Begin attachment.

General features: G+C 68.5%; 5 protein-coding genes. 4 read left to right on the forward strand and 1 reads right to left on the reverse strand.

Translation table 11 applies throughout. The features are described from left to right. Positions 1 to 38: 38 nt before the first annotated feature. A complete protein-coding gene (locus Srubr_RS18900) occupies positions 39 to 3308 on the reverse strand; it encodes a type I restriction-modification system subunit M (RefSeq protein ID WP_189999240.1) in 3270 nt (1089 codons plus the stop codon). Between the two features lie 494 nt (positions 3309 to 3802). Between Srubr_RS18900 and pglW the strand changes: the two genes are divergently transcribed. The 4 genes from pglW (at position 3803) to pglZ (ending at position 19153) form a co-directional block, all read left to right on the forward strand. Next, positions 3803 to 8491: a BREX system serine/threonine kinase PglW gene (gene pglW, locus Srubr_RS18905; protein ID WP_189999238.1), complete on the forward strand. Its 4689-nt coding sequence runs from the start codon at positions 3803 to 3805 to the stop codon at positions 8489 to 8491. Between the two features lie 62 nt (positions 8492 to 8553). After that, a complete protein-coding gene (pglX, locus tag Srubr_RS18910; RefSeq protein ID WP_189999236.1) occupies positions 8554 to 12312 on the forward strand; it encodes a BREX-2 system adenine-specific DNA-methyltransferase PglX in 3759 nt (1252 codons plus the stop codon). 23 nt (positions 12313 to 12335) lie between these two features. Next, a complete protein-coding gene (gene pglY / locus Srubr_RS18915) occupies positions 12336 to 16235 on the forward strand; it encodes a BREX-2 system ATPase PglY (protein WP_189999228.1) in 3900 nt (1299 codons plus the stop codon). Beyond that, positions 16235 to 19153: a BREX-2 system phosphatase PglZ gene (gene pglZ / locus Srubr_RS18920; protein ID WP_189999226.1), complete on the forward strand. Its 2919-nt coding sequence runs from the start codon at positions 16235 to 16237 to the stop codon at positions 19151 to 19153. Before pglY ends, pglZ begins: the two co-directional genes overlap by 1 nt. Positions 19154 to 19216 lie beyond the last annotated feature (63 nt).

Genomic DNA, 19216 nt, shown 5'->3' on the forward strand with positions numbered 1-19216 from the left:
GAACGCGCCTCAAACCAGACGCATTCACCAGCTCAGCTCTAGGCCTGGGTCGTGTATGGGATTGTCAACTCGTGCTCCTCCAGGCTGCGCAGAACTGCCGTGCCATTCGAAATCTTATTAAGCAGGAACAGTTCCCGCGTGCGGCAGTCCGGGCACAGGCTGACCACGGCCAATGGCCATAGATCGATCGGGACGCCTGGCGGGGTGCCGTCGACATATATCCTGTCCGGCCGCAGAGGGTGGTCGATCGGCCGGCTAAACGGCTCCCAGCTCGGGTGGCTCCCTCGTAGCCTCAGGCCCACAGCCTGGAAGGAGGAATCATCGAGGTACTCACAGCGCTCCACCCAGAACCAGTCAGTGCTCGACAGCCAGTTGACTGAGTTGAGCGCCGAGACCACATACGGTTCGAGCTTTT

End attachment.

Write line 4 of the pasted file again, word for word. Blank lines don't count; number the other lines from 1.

GAACGCGCCTCAAACCAGACGCATTCACCAGCTCAGCTCTAGGCCTGGGTCGTGTATGGGATTGTCAACTCGTGCTCCTCCAGGCTGCGCAGAACTGCCGTGCCATTCGAAATCTTATTAAGCAGGAACAGTTCCCGCGTGCGGCAGTCCGGGCACAGGCTGACCACGGCCAATGGCCATAGATCGATCGGGACGCCTGGCGGGGTGCCGTCGACATATATCCTGTCCGGCCGCAGAGGGTGGTCGATCGGCCGGCTAAACGGCTCCCAGCTCGGGTGGCTCCCTCGTAGCCTCAGGCCCACAGCCTGGAAGGAGGAATCATCGAGGTACTCACAGCGCTCCACCCAGAACCAGTCAGTGCTCGACAGCCAGTTGACTGAGTTGAGCGCCGAGACCACATACGGTTCGAGCTTTT